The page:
We recently did a macroinvertebrate study where the students took a tally of all the different macroinvertebrates they found.  It is a way to measure the health of the river.
   Lots of Caddisfly and Mayfly larvae means low pollution levels. We found pretty high numbers.
We will keep this data and compare it to future data at different locations, or different times of the year.

Wednesday, October 8, 2014

We have been taking our students to the River. While there, we have been exploring the riverbank to look for evidence of wild life, erosion, pollution, etc.

Click this link to see a short video

Monday, July 28, 2014

Friday, June 27, 2014

Email from Ben Copans, Watershed Coordinator, Vermont Department of Environmental Conservation

Hi Marcia,

It was great to meet with you and Allison today and do a little adventuring to the sleepers River.  Hope it was OK to just stop by as I was driving by the school and figured I would give it a shot and the timing seemed to work out well.  I am excited about your idea of getting students down on the river to learn so just let me know if there is any way I can help support you in this effort.  It sounds like you will be working on getting a trail down to the river which is great and then will be having some classes in the fall to get students familiar with the river and then get into discussions about human impacts on the river and a service project.  We discussed a few service projects that might be possible for the students including cleanup, a rain garden on the school somewhere (which could tie in with a discussion of the construction and separation project), as well as the possibility for a buffer planting project if a site could be located.  Again I think macroinvertebrate sampling would be a good project to consider as a part of this.

Finally the link to the ANR atlas I mentioned today is:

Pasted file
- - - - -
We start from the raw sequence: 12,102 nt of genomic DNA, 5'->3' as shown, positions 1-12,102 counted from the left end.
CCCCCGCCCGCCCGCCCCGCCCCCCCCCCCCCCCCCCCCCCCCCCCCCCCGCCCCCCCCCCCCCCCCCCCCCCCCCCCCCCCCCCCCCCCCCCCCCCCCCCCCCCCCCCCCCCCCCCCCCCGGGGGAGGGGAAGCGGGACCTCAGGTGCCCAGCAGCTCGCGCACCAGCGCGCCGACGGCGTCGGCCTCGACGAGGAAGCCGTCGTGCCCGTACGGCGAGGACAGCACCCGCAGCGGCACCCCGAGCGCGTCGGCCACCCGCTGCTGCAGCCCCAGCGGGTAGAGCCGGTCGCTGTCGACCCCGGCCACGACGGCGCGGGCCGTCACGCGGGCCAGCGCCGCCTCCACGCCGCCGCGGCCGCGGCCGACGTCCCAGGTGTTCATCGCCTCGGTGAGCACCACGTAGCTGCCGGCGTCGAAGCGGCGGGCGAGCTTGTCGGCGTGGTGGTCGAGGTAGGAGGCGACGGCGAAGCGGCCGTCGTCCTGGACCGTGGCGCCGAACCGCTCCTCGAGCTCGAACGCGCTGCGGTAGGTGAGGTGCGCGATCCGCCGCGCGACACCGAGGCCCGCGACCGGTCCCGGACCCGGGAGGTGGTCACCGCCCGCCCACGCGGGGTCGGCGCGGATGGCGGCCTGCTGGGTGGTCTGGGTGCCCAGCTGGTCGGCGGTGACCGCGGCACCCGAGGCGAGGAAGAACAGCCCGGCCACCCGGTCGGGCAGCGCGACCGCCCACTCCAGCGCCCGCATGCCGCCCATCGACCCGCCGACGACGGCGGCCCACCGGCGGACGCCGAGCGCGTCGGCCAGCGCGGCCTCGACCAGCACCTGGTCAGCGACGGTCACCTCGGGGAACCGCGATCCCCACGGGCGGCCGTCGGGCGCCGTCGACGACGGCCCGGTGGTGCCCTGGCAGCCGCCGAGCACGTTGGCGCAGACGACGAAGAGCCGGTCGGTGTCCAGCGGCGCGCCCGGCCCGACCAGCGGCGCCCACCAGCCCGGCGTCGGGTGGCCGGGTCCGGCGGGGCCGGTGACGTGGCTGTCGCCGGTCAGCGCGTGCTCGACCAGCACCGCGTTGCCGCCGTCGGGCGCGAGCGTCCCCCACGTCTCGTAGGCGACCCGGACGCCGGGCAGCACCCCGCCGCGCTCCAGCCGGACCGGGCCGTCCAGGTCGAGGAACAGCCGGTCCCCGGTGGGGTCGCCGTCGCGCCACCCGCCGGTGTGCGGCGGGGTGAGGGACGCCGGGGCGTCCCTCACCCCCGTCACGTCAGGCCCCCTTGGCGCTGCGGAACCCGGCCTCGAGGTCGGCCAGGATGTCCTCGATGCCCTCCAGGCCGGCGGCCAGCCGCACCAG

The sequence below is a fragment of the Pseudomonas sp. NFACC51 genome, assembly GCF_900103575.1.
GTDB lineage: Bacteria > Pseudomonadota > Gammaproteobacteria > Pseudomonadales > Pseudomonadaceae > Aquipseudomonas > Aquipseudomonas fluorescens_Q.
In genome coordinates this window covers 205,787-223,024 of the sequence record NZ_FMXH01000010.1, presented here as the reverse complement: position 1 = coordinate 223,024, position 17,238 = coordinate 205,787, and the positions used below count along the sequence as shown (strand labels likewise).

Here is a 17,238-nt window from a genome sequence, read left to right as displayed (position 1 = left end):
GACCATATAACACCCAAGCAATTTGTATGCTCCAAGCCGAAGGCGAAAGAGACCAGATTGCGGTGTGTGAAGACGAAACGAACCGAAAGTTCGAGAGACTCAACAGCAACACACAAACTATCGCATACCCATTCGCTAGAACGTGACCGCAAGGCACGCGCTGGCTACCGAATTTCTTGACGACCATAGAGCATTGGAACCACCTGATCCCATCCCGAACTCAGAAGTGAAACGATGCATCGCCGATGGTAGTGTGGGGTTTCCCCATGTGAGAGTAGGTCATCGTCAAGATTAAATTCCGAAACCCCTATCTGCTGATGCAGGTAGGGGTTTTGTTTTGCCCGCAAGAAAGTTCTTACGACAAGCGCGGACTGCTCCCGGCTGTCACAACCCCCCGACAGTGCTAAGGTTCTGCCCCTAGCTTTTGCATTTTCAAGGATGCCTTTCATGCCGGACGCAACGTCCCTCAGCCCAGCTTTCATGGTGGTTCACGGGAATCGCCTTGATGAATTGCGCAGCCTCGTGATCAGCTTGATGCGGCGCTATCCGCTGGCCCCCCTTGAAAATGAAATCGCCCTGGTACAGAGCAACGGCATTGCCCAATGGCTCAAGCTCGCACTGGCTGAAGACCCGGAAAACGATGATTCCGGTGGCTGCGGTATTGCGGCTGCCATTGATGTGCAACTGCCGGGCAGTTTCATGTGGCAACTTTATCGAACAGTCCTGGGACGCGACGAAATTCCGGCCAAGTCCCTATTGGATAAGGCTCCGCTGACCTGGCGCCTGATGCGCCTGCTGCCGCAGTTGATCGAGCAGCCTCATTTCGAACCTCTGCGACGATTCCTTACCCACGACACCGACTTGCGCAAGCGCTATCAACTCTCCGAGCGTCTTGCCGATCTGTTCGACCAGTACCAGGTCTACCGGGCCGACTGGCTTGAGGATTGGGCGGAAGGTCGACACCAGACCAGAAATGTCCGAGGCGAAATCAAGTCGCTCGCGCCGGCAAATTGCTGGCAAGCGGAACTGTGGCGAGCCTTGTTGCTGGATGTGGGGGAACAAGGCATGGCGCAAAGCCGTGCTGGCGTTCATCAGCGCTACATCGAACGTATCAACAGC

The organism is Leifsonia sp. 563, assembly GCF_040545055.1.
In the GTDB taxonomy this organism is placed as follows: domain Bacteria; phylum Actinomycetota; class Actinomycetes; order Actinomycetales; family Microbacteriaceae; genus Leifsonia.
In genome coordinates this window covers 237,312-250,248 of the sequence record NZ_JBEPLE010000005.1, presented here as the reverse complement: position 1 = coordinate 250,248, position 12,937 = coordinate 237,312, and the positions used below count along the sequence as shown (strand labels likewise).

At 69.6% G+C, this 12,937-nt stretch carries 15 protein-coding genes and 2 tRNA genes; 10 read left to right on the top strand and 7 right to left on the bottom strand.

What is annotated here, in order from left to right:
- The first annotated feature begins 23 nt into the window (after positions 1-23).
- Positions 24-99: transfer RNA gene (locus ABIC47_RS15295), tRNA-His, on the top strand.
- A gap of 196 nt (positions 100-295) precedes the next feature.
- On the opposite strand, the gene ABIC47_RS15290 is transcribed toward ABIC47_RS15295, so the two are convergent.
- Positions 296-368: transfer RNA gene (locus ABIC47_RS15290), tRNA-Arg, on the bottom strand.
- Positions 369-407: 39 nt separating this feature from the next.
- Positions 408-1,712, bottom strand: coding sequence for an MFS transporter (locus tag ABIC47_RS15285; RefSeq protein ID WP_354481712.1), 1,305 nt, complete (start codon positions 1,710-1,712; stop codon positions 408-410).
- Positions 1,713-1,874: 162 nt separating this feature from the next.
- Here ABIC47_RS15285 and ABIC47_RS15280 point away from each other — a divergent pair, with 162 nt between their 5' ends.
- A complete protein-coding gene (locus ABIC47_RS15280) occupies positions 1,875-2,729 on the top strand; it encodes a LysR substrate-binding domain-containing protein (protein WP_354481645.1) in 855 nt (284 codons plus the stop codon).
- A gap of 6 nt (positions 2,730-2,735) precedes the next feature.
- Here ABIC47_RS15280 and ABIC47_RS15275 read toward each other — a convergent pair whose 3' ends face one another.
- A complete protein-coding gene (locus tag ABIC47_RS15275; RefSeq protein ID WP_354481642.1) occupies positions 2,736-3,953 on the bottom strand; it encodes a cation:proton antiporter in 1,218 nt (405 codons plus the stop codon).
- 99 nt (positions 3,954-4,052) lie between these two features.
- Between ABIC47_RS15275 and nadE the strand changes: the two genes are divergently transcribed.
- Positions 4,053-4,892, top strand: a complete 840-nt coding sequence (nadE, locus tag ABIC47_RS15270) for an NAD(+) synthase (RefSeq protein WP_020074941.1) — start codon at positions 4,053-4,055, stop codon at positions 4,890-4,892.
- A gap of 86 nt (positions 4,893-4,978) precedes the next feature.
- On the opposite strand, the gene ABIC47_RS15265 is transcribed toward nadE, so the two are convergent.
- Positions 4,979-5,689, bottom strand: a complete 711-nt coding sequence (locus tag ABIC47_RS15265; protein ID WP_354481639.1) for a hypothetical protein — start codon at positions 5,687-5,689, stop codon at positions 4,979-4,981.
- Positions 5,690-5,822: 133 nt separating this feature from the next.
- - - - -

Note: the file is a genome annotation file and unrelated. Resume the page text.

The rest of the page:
This is a great resource to look at things such as topography, watersheds, water quality conditions and includes the parcel boundaries which comes in handy with regards to the school property and planning access to the river.  I attached the map with the school property boundary shown over the aerial photo with some contours shown which provides a bit more context then the map we had today.

Again let me know if there is anything I can do to support this and I look forward to hearing from you in the fall when you get back into planning for this effort.


MAPP HorizLogoEmail
Ben Copans, Watershed Coordinator1229 Portland Street, Suite 201
St Johnsbury, VT  05819

Email from Lawrence Hayes - Fairbanks Museum meteorologist

Lawrence Hayes

Hi Marcia Here are a couple of links for river data online:

You can email Leila Nordmann , our Director of Programs, at

Best,Lawrence---------------------------Lawrence HayesMeteorologistFairbanks Museum802.748.2372 x113

Beginning the Process

In June of 2014, The St. Johnsbury Middle School science program started the long process of trying to integrate the river behind our school into our science explorations.  The history of the river behind our school is that it was the site of the former Fairbanks Factory.

Sleepers River circa the turn of the century

Fairbanks Factory on the banks of the Sleeper's River